Renovating Your Co-Op in NYC(Last Updated On: July 8, 2019)
A Condo or Co-Op Alteration Agreement is a contract between a Condo or Co-Op board and an apartment owner. The agreement outlines the building’s regulations and the responsibilities of all parties involved when renovating your co-op or condo. You will sign your alteration agreement before starting the renovation. The board will often have their own architect review the proposed work before issuing an approval to proceed.
Condo & Co-Op Apartment Renovations
In this post, we will be discussing Condo and Co-Op apartment renovations, specifically the typical NYC Condo or Co-Op alteration agreement. You will need to review and sign an alteration agreement with your building board when doing any type of apartment renovations from combining apartments, adding a room, removing a wall, or just cosmetic work.
Renovating Your Co-Op or Condo
Getting Board Approval For Co-Op Apartment Renovations.
The first thing you should do if you want to renovate your Co-Op is consult with an architect. We have another post if you want to read more abut NYC Residential Architects and their services. If you are in New York City, by law, you may need an architect depending on the extent of work in the renovation. We always review the scope of work with our clients before beginning the project, as an architect I let my clients know if they will need to file with Department of Buildings (DOB). You may file plans with the DOB to get approvals and permits. Apartment renovations are typically filed with the DOB as an Alteration Type 2 or Alt 2 application. You might need an asbestos test when you renovate. You can see another post we wrote explaining when you have to test for asbestos in NYC. The one thing you will always need for your apartment renovation is board approval before filing your apartment renovation with the DOB (when required).
Co-Op Alteration Agreements
First things first. Notify your Co-Op board and building management that you intend to work on your apartment. They will have paperwork and guidelines for apartment renovations in the building. You will need to review your Condo or Co-Op Alteration Agreement.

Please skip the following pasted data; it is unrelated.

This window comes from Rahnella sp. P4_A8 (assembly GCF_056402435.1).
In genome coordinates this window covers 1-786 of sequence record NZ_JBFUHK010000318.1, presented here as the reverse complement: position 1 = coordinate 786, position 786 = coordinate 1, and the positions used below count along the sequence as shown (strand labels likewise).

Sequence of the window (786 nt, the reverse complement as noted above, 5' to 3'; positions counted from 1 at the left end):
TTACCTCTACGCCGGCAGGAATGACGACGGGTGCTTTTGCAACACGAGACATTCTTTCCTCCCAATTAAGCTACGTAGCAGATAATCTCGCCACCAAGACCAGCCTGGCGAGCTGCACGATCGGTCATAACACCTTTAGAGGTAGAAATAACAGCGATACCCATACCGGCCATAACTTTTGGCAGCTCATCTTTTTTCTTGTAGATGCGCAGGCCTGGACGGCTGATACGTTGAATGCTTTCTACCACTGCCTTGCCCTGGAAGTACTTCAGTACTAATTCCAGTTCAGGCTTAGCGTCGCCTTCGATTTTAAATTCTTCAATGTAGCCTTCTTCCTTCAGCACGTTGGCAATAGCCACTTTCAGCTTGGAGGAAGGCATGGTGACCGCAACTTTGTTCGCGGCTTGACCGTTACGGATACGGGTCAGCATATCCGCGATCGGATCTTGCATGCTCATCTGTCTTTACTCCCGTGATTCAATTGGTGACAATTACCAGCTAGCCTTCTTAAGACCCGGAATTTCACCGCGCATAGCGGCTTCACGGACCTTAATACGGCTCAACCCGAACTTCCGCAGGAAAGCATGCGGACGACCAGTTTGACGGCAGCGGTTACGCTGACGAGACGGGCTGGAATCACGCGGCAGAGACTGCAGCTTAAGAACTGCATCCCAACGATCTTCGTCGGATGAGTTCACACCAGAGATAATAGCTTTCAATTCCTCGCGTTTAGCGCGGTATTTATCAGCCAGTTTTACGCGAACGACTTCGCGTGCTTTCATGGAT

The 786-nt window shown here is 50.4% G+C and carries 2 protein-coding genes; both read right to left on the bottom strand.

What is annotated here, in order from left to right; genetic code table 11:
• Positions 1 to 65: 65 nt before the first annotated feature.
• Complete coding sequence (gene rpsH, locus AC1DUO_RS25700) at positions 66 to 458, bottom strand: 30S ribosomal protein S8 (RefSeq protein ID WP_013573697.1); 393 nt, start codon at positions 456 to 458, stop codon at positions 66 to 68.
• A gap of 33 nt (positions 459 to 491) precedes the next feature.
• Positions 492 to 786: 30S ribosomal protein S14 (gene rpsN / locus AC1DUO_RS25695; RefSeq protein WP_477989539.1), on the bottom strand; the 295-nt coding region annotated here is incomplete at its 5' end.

As the project architect we produce a set of drawings and documents for the project. You then submit the drawings to your Co-Op board and building management company for their review.
Read Your Condo Co-Op Alteration Agreement
Condos and Co-Ops have management companies that handle alteration reviews and alteration agreements. The company will want to review your plans for compliance with building rules and to make sure you are not planning anything that will affect the rest of the building. The management company will consult with their own architect or engineer. I will refer to them as the building architect. This building architect / engineer will review the plans. They will have issues, questions, objections and typically do not approve the job outright. They will send you a list of comments in regards to your project.
We review the building architect’s issues and respond with revised drawings if necessary and a letter. The letter will address point by point the previous comments and responses. This process can go on for several months, or be quick; it depends on the building and the particular co-op board/management company. The most important thing you need at this phase is patience. Keep in mind the building architect is an adviser and a consultant. Your Co-Op board has the final say on approving your application.
Working With the Co-op Board and the Building Architect
Working with a client once, a building’s architect would not approve of enlarging a bathroom space by taking space from an adjacent closet. My client then decided to attend the Co-Op board’s monthly meeting to ask them for approval personally, and they did approve it. If they say it is OK, it supersedes the building architect’s objections, provided that it does not violate any codes. These building architects can ask for a great deal of information and be rather restrictive in what they would recommend allowing. I once had a building architect ask me to do structural calculations for replacing a 5′ bathtub with a 6′ bathtub. I thought that was ridiculous but we did it.